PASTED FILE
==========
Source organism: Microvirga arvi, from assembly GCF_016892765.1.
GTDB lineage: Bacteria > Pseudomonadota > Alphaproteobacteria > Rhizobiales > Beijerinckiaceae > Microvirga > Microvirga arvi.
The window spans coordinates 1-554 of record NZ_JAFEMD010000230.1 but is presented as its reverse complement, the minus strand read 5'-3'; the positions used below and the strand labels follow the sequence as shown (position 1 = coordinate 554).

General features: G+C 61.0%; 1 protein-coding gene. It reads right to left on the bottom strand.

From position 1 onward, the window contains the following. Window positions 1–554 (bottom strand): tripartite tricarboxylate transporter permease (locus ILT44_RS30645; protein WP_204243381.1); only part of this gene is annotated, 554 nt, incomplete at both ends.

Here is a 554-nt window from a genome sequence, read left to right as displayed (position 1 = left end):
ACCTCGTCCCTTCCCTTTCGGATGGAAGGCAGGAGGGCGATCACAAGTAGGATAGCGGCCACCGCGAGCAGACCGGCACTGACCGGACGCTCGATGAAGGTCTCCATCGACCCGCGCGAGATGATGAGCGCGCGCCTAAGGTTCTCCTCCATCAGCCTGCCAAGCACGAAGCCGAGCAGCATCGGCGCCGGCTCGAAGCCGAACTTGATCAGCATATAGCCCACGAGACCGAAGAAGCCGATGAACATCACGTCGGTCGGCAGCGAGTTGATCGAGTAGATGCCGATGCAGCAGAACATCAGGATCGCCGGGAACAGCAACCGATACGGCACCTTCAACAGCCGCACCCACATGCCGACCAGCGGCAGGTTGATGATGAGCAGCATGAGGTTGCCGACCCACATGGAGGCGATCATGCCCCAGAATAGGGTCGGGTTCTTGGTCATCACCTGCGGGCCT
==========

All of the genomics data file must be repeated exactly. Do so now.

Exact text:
Source organism: Microvirga arvi, from assembly GCF_016892765.1.
GTDB lineage: Bacteria > Pseudomonadota > Alphaproteobacteria > Rhizobiales > Beijerinckiaceae > Microvirga > Microvirga arvi.
The window spans coordinates 1-554 of record NZ_JAFEMD010000230.1 but is presented as its reverse complement, the minus strand read 5'-3'; the positions used below and the strand labels follow the sequence as shown (position 1 = coordinate 554).

General features: G+C 61.0%; 1 protein-coding gene. It reads right to left on the bottom strand.

From position 1 onward, the window contains the following. Window positions 1–554 (bottom strand): tripartite tricarboxylate transporter permease (locus ILT44_RS30645; protein WP_204243381.1); only part of this gene is annotated, 554 nt, incomplete at both ends.

Here is a 554-nt window from a genome sequence, read left to right as displayed (position 1 = left end):
ACCTCGTCCCTTCCCTTTCGGATGGAAGGCAGGAGGGCGATCACAAGTAGGATAGCGGCCACCGCGAGCAGACCGGCACTGACCGGACGCTCGATGAAGGTCTCCATCGACCCGCGCGAGATGATGAGCGCGCGCCTAAGGTTCTCCTCCATCAGCCTGCCAAGCACGAAGCCGAGCAGCATCGGCGCCGGCTCGAAGCCGAACTTGATCAGCATATAGCCCACGAGACCGAAGAAGCCGATGAACATCACGTCGGTCGGCAGCGAGTTGATCGAGTAGATGCCGATGCAGCAGAACATCAGGATCGCCGGGAACAGCAACCGATACGGCACCTTCAACAGCCGCACCCACATGCCGACCAGCGGCAGGTTGATGATGAGCAGCATGAGGTTGCCGACCCACATGGAGGCGATCATGCCCCAGAATAGGGTCGGGTTCTTGGTCATCACCTGCGGGCCT